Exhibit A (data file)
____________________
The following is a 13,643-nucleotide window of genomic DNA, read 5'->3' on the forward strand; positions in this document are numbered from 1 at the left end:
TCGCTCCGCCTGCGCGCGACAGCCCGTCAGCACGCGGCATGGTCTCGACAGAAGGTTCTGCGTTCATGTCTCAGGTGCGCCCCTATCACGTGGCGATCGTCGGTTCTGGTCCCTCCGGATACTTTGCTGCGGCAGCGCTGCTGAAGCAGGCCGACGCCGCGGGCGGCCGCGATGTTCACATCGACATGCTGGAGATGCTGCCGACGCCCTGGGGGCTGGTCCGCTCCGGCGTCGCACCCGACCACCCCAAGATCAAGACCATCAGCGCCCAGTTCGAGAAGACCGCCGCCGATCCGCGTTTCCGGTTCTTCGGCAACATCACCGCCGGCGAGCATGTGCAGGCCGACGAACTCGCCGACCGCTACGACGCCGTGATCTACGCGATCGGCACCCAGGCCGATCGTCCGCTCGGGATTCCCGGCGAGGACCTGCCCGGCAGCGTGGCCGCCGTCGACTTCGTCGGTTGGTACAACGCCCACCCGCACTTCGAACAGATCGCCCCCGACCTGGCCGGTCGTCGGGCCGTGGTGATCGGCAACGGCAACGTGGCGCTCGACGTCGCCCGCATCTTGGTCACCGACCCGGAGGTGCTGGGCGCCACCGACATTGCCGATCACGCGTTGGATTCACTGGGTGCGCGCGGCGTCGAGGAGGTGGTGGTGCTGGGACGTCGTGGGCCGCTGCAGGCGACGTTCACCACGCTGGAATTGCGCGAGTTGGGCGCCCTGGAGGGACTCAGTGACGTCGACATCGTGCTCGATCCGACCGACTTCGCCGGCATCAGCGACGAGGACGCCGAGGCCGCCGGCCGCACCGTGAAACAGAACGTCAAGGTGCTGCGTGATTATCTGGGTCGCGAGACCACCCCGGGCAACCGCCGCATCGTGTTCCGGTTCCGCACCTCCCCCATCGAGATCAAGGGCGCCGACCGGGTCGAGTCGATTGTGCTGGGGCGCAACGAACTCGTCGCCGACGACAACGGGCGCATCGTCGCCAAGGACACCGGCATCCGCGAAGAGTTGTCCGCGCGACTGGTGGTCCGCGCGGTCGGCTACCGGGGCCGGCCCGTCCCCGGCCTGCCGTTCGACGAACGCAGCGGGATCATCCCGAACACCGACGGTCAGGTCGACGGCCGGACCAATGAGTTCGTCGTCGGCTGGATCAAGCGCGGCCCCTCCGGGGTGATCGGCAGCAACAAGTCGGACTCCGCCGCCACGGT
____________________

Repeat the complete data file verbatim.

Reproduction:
The following is a 13,643-nucleotide window of genomic DNA, read 5'->3' on the forward strand; positions in this document are numbered from 1 at the left end:
TCGCTCCGCCTGCGCGCGACAGCCCGTCAGCACGCGGCATGGTCTCGACAGAAGGTTCTGCGTTCATGTCTCAGGTGCGCCCCTATCACGTGGCGATCGTCGGTTCTGGTCCCTCCGGATACTTTGCTGCGGCAGCGCTGCTGAAGCAGGCCGACGCCGCGGGCGGCCGCGATGTTCACATCGACATGCTGGAGATGCTGCCGACGCCCTGGGGGCTGGTCCGCTCCGGCGTCGCACCCGACCACCCCAAGATCAAGACCATCAGCGCCCAGTTCGAGAAGACCGCCGCCGATCCGCGTTTCCGGTTCTTCGGCAACATCACCGCCGGCGAGCATGTGCAGGCCGACGAACTCGCCGACCGCTACGACGCCGTGATCTACGCGATCGGCACCCAGGCCGATCGTCCGCTCGGGATTCCCGGCGAGGACCTGCCCGGCAGCGTGGCCGCCGTCGACTTCGTCGGTTGGTACAACGCCCACCCGCACTTCGAACAGATCGCCCCCGACCTGGCCGGTCGTCGGGCCGTGGTGATCGGCAACGGCAACGTGGCGCTCGACGTCGCCCGCATCTTGGTCACCGACCCGGAGGTGCTGGGCGCCACCGACATTGCCGATCACGCGTTGGATTCACTGGGTGCGCGCGGCGTCGAGGAGGTGGTGGTGCTGGGACGTCGTGGGCCGCTGCAGGCGACGTTCACCACGCTGGAATTGCGCGAGTTGGGCGCCCTGGAGGGACTCAGTGACGTCGACATCGTGCTCGATCCGACCGACTTCGCCGGCATCAGCGACGAGGACGCCGAGGCCGCCGGCCGCACCGTGAAACAGAACGTCAAGGTGCTGCGTGATTATCTGGGTCGCGAGACCACCCCGGGCAACCGCCGCATCGTGTTCCGGTTCCGCACCTCCCCCATCGAGATCAAGGGCGCCGACCGGGTCGAGTCGATTGTGCTGGGGCGCAACGAACTCGTCGCCGACGACAACGGGCGCATCGTCGCCAAGGACACCGGCATCCGCGAAGAGTTGTCCGCGCGACTGGTGGTCCGCGCGGTCGGCTACCGGGGCCGGCCCGTCCCCGGCCTGCCGTTCGACGAACGCAGCGGGATCATCCCGAACACCGACGGTCAGGTCGACGGCCGGACCAATGAGTTCGTCGTCGGCTGGATCAAGCGCGGCCCCTCCGGGGTGATCGGCAGCAACAAGTCGGACTCCGCCGCCACGGT